As a documentary film living up to its title in every way imaginable, Netflix’s ‘Eldorado: Everything the Nazis Hate’ can only be described as equal parts bewildering, intriguing, and haunting. That’s because it incorporates not just archival footage but also exclusive interviews with key individuals to really shine a light upon the effect of Hitler’s rise to power on the LGBTQ+ community. Yet for now, if you simply wish to learn more about the two trans women whose mere existence opened many doors for their people — Charlotte Charlaque and Toni Ebel — we’ve got you covered.
How Did Charlotte Charlaque Die?
Although born as Curt Scharlach in Berlin-Schöneberg, Germany, in 1892, Charlotte primarily grew up in San Francisco, California, upon having immigrated alongside her family at the age of 7. She thus had a lot of opportunities at her feet, especially owing to her birth gender, but she still chose to return to her homeland 12 years later in the hopes of finally embracing her real self. In fact, it was here that she first came across Dr. Magnus Hirschfel, whose work on trans identity gradually enabled her to become one of the first people ever to undergo reassignment surgery.
Charlotte reportedly had her medical operations between 1929 and 1930, following which she formally changed her name before landing a job as a receptionist at Dr. Magnus’s Institute of Sexology. The truth is life was good for this Jewish intellect in the ensuing years, just for everything to turn upside down once the Nazi dominance began, targeting her in every way, shape, and form. She hence fled to Czechoslovakia alongside her long-time partner, from where the queer couple made their way to Ukraine and Prague, that is, until she was apprehended by the police in 1942.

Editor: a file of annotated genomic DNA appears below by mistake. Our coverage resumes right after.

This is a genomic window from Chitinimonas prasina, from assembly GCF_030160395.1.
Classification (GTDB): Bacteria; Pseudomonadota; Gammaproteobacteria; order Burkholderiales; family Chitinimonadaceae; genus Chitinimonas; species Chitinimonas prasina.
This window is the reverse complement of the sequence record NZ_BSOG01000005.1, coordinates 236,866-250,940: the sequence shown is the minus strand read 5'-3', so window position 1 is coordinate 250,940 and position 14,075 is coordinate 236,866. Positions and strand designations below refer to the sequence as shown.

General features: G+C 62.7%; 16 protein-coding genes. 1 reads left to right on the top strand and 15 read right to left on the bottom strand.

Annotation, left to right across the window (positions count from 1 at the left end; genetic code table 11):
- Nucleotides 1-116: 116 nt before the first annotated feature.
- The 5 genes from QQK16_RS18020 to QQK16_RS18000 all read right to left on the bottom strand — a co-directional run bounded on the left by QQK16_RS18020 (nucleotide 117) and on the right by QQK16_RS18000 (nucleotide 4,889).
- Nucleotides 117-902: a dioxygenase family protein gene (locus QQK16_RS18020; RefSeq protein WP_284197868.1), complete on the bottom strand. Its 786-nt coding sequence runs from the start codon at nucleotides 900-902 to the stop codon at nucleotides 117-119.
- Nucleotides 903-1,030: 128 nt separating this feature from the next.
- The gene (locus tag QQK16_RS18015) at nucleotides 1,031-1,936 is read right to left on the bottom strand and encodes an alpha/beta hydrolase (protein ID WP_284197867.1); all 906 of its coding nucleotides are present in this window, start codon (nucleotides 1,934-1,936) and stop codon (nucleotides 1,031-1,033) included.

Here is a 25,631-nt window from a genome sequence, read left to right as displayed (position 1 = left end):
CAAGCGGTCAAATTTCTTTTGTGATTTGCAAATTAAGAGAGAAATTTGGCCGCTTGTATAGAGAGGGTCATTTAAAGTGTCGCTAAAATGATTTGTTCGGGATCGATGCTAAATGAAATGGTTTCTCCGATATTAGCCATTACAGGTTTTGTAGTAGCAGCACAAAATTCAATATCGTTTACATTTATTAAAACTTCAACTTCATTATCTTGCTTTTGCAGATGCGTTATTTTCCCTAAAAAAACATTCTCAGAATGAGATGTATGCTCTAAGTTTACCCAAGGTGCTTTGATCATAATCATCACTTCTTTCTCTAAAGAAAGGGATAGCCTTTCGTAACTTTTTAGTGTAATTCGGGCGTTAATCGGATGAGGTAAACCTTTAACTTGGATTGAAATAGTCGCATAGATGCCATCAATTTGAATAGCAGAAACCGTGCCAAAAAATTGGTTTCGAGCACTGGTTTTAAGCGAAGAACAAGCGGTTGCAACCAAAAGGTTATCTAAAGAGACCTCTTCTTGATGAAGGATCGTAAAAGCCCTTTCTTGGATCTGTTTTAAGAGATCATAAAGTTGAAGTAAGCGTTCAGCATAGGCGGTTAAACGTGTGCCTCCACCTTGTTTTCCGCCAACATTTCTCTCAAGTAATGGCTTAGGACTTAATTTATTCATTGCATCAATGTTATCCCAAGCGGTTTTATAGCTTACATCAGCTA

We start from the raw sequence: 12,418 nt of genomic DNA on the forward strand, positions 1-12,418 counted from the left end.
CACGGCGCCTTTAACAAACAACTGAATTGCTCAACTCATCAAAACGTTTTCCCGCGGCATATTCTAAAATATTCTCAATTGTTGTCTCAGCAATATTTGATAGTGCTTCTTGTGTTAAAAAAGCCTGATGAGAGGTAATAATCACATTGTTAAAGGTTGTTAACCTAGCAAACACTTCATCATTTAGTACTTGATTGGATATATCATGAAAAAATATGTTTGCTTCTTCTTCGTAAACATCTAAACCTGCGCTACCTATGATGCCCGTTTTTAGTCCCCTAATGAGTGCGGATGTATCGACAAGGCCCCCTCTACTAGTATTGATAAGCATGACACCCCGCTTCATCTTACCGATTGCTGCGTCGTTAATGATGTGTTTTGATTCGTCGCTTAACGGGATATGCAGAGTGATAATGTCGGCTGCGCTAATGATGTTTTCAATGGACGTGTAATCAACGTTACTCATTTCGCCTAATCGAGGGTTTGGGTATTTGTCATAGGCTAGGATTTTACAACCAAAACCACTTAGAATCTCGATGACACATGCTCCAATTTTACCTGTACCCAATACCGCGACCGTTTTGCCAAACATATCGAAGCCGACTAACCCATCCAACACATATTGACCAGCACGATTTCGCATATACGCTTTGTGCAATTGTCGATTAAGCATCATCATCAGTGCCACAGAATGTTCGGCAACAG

However, instead of being transferred to prison or a concentration camp, Charlotte was merely deported back to the US thanks to her partner’s quick thinking in approaching a consulate. This did mean separation for the couple owing to their different citizenships, yet they did what they had to since their survival mattered more, and they sadly never saw one another again. As for the former’s ultimate fate, with her US documents soon identifying her as only a woman, she happily settled down in Brooklyn as an actress, which is where she seemingly remained until her 1963 passing at the age of 71 — the cause of her death has unfortunately never been made clear.
How Did Toni Ebel Die?
Even though Toni was 11 years older than Charlotte — born in 1881 as the eldest of 11 in an evangelical family in Berlin — her transitioning journey only began once she came across the latter. That’s because despite knowing the truth in her heart, she’d continued living as a man owing to her many responsibilities — her family, her service in the army, her wife, and their young son. It thus took her wife passing away following an illness in 1928 for her to decide it was high time to live on her own terms — she then became the third person ever to undergo sex reassignment surgery.
Toni subsequently began working at the Institute of Sexology alongside her partner Charlotte as a housekeeper as well as a painter, plus she converted to Judaism in 1933 despite the risks. She merely wanted to stick by her love’s side in every sense of the term, which is why she also endured their neighbors’ repeated harassment before ultimately fleeing the area to save themselves. But alas, when Charlotte was arrested in 1942, she didn’t hesitate to rush to a consulate and reveal the former was actually a US citizen to ensure her safety, even if it meant their separation for good.
Coming to Toni’s final standing, as per reports, she settled in East Germany following the war with the help of her continued work as a painter and the small pension she received as a victim of “racial prejudice.” She gradually evolved into a member of the Association of Visual Artists of East Germany as well, just to then be represented as an unquestioned woman at the German art exhibitions in Dresden in 1953, 1958-1959, and 1962-1963. Finally, even she passed away after leading a relatively wholesome life at 79 on June 9, 1961 — her cause of death has apparently never been made clear either.